For the first time, the nations of the world decided to help pay for the damage an overheating world is inflicting on poor countries, but they finished marathon climate talks on Sunday without further addressing the root cause of those disasters — the burning of fossil fuels.
The deal, gaveled around dawn in this Egyptian Red Sea resort city, established a fund for what negotiators call loss and damage.
It was a big win for poorer nations which have long called for money — sometimes viewed as reparations — because they are often the victims of climate-worsened floods, droughts, heat waves, famines and storms despite having contributed little to the pollution that heats up the globe.
It has also long been called an issue of equity for nations hit by weather extremes and small island states that face an existential threat from rising seas.
“Three long decades and we have finally delivered climate justice,” said Seve Paeniu, the finance minister of Tuvalu. “We have finally responded to the call of hundreds of millions of people across the world to help them address loss and damage.”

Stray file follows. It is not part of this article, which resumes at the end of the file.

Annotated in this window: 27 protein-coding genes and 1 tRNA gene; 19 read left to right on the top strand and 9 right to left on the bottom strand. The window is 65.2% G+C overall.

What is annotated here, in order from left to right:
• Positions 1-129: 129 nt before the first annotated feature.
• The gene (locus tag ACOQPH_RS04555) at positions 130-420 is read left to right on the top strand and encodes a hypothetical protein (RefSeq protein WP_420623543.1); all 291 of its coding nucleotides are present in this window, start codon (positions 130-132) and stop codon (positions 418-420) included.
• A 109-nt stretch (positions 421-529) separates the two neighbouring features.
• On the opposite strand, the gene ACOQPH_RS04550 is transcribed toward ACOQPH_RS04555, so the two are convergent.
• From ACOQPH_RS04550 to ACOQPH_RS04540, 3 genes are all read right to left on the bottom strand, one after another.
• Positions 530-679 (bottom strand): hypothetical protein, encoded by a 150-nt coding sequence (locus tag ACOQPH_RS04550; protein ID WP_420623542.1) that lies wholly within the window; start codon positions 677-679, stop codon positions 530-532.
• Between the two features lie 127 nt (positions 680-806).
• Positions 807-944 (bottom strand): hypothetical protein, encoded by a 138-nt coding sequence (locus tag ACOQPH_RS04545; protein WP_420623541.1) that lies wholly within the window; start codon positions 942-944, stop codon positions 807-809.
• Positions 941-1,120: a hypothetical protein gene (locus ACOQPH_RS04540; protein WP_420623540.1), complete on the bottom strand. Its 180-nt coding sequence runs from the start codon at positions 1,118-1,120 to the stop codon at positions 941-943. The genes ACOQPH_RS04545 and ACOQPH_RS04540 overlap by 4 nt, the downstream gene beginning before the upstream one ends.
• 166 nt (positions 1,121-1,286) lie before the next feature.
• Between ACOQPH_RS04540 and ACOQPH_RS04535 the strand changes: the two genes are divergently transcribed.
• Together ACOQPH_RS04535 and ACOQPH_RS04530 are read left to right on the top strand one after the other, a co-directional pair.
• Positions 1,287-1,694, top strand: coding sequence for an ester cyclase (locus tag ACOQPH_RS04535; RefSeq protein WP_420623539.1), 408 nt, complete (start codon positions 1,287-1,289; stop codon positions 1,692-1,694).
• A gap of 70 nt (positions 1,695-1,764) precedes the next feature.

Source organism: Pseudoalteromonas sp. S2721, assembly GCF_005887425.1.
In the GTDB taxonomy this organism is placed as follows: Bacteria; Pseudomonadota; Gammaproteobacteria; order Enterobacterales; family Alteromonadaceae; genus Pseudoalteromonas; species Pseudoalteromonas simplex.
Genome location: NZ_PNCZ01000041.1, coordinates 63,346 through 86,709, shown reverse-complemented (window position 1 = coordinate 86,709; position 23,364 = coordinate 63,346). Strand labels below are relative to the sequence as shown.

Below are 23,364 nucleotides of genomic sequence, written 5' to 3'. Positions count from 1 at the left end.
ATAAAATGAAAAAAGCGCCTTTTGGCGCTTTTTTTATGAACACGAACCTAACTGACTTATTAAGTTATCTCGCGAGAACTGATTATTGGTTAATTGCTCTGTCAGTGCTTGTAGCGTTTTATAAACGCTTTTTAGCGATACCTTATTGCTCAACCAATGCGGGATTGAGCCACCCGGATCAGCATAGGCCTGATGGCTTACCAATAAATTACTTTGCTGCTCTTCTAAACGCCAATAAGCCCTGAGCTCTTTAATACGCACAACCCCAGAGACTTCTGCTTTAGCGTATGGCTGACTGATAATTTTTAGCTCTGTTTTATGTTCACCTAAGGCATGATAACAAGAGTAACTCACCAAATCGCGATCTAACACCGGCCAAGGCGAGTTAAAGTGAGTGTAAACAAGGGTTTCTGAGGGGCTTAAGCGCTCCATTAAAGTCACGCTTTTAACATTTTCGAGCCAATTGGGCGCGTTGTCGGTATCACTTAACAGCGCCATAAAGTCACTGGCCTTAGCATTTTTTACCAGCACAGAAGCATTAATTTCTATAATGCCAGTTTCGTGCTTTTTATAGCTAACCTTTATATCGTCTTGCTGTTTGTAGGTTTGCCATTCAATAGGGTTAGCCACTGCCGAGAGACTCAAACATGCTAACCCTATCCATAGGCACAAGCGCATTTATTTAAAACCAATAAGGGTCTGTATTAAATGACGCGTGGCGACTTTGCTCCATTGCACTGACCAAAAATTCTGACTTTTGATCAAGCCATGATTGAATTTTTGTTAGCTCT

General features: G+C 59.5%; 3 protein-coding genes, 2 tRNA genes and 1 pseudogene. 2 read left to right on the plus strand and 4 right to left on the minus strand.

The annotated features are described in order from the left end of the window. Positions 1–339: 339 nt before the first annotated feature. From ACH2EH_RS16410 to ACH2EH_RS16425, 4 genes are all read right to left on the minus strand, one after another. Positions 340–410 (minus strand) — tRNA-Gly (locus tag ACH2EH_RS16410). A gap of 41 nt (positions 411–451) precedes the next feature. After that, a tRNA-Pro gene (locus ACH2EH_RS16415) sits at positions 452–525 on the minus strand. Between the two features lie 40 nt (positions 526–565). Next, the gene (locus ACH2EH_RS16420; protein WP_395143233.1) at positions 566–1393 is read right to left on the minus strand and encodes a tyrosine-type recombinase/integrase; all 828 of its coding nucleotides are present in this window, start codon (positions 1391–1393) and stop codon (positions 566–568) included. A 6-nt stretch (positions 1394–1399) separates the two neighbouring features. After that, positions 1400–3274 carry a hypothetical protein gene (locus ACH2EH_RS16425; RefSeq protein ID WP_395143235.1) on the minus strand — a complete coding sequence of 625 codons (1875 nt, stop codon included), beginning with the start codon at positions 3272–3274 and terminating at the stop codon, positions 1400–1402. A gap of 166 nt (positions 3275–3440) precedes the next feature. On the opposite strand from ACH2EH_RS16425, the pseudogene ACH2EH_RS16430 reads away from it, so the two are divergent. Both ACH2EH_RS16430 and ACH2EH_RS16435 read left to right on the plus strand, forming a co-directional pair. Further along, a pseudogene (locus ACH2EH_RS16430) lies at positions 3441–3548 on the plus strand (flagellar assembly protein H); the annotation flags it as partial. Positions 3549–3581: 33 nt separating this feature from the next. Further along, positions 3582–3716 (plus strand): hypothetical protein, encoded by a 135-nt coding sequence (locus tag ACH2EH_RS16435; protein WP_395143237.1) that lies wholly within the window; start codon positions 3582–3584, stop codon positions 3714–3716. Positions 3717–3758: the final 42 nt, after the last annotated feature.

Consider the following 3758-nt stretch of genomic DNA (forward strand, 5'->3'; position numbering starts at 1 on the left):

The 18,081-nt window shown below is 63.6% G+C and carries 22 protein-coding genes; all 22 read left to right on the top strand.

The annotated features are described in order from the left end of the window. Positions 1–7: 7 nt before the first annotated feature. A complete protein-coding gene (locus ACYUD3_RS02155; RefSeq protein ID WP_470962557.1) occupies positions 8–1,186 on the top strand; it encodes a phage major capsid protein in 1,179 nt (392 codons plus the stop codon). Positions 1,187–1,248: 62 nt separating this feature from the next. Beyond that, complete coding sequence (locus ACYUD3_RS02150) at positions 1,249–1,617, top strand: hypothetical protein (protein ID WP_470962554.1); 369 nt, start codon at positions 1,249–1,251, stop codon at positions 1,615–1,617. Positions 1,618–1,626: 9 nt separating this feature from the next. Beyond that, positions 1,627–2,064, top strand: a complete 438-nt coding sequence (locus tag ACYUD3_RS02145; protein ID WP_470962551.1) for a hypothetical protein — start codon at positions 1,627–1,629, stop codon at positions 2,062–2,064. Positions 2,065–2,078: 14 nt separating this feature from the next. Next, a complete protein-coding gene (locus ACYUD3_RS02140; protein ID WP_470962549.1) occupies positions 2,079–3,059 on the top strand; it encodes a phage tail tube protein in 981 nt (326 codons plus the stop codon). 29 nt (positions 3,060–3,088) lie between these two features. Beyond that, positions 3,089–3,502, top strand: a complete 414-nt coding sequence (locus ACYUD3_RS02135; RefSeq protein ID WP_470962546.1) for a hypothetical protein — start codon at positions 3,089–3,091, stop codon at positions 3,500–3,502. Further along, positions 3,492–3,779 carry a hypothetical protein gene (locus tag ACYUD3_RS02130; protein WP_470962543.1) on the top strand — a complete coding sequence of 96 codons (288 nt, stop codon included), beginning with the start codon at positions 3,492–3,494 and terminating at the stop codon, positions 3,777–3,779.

Pakistan’s environment minister, Sherry Rehman, said the establishment of the fund “is not about dispensing charity.”
“It is clearly a down payment on the longer investment in our joint futures,” she said, speaking for a coalition of the world’s poorest nations.
Antigua and Barbuda’s Molwyn Joseph, who chairs the organization of small island states, described the agreement as a “win for our entire world.”
“We have shown those who have felt neglected that we hear you, we see you, and we are giving you the respect and care you deserve,” he said.
The deal followed a game of chicken, with nations that supported the fund also signaling they would walk away if there was any backsliding on language on the need to slash greenhouse gas emissions.
Early Sunday morning, delegates approved the compensation fund but had not dealt with the contentious issues of an overall temperature goal, emissions cutting and the desire to target all fossil fuels for phase down. Through the wee hours of the night, the European Union and other nations fought back what they considered backsliding in the Egyptian presidency’s overarching cover agreement and threatened to scuttle the rest of the process.
The package was revised again, removing most of the elements Europeans had objected to but adding none of the heightened ambition they were hoping for.